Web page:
As the nine-year bull market saw an end to its high-flying returns, a wave of volatility has shaken investors in the new year. Fears over protectionist trade policies, heightened regulation, increasing interest rates and inflation have added to a broader uncertainty that has dragged in big players across industries such as technology. (See also: Goldman Computer Model Warns Bear Market Is Near.)
In an interview with CNBC, Paul Ciana, the global chief FICC technical strategist at Bank of America Merrill Lynch, indicated that investors shouldn't hold their breath for a near-term recovery. Pointing to two charts that signal worse times ahead, he suggested that the market looks like it's "headed right in the eye of the storm."
“Our thesis here suggests that U.S. financial conditions continue to deteriorate,” said Ciana, noting that the "long term index looks very similar to early 2015, of which more risk-off trends did follow." He referred specifically to the high-volume gold and bond market rallies as key indicators signaling that the second quarter of 2018 could be as dreary as the first.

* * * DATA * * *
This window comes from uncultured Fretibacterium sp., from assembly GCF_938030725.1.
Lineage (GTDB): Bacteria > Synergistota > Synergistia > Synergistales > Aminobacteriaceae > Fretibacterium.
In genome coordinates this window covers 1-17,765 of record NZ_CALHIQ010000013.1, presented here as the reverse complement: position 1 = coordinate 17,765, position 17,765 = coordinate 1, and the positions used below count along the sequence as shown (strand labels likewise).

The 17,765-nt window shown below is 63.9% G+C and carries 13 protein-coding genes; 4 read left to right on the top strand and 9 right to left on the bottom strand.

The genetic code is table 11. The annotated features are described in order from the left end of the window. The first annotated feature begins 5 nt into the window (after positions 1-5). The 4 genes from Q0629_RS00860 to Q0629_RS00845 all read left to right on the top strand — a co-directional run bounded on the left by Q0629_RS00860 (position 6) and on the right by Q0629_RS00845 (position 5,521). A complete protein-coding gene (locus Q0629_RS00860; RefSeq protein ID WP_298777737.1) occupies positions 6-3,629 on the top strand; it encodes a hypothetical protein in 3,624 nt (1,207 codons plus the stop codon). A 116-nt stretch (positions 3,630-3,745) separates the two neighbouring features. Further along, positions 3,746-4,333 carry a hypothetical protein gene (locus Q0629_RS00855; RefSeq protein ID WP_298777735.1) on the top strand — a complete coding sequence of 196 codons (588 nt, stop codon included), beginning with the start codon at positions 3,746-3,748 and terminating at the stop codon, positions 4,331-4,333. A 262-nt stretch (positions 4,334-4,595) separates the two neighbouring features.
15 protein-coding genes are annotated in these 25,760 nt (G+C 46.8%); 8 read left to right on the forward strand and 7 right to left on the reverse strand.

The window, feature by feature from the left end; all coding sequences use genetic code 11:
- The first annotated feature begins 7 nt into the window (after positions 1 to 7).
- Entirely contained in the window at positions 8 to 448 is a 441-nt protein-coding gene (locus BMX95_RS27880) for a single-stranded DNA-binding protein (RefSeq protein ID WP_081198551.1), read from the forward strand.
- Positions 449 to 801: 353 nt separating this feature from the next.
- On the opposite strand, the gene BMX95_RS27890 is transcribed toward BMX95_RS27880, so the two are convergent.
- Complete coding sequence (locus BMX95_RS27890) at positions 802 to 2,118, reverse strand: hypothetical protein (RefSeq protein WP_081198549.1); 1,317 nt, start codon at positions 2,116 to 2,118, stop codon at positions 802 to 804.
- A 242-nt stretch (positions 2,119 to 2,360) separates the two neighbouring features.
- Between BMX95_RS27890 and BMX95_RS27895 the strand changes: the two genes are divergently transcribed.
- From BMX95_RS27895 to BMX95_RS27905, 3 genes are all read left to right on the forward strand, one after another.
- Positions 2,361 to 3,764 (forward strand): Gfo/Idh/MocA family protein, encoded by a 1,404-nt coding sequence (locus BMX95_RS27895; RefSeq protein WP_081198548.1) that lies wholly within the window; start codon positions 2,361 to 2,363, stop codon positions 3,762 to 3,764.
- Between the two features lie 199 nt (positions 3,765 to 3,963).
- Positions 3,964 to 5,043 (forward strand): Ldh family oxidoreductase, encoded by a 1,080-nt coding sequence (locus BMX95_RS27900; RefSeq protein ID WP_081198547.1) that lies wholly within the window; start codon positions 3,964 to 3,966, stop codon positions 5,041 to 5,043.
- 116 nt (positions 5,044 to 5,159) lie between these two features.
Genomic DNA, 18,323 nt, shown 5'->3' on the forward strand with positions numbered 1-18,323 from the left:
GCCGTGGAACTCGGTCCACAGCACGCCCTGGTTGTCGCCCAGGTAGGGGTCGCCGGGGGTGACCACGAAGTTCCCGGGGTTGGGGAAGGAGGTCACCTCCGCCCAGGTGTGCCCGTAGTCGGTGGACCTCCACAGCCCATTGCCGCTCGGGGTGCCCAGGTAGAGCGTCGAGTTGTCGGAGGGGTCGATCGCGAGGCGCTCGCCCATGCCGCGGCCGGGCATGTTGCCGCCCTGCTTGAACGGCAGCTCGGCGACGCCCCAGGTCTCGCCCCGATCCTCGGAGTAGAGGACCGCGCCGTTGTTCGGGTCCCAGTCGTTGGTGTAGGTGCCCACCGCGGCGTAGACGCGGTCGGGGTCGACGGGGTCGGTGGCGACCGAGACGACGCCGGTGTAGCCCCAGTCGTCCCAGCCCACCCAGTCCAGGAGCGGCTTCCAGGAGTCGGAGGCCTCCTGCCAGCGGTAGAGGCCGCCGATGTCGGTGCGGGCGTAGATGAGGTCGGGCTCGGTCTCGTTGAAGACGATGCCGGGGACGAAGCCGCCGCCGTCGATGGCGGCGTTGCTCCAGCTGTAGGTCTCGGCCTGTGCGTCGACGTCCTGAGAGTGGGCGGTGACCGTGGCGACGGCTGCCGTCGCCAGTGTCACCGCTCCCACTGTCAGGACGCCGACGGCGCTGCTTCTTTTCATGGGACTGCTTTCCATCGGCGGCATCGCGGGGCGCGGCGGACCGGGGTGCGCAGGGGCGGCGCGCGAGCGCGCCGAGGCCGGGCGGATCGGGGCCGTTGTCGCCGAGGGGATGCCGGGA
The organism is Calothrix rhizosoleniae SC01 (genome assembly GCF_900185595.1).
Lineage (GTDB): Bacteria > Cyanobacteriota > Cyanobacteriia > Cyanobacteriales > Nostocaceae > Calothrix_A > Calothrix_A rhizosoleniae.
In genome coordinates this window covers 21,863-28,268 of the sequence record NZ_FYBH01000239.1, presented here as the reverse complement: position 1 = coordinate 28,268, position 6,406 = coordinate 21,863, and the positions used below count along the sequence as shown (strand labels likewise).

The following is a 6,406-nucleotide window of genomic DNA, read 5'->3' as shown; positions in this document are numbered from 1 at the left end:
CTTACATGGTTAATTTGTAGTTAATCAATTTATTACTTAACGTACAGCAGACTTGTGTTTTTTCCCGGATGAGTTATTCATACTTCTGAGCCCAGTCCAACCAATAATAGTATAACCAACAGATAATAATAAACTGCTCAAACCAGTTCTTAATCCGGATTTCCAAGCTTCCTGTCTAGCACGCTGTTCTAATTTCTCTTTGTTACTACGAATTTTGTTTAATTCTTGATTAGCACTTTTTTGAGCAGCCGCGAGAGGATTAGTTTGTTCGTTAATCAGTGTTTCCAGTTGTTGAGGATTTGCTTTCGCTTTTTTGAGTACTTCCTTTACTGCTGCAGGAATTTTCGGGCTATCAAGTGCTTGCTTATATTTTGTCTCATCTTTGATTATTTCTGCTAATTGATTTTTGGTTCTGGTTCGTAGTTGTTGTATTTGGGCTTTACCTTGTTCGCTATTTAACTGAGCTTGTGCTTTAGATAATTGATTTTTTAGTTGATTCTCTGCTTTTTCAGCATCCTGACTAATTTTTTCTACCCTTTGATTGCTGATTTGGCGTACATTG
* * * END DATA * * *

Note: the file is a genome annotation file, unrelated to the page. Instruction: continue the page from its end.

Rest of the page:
A Q2 a Lot Like Q1
“Enjoy the little bit of calm in the middle of the storm, and get ready to hunker down as Q2 is probably going to be a bit more similar to Q1,” said the BofA analyst.
As for gold, which is known as a safe haven amid greater market turmoil, Ciana noted that the asset was on track for its longest quarterly winning streak in seven years. "Six of the last seven big rallies in gold did have substantially high volume compared to the declines that happened before that," he said, referring to weekly chart of gold and indicating that he views the trend as signaling an accumulation in the gold market as it builds up larger and larger longs. Ciana sees gold starting Q2 off strong, and expects prices to hit somewhere in the mid-$1,400's if a "bull flag scenario" forms.
Bullish trends for the Japanese yen in the recent period also coincide with a negative, risk-off tone for Q2, added the BofA strategist. (See also: 4 Bank Stocks to Outperform in 2018: Oppenheimer.)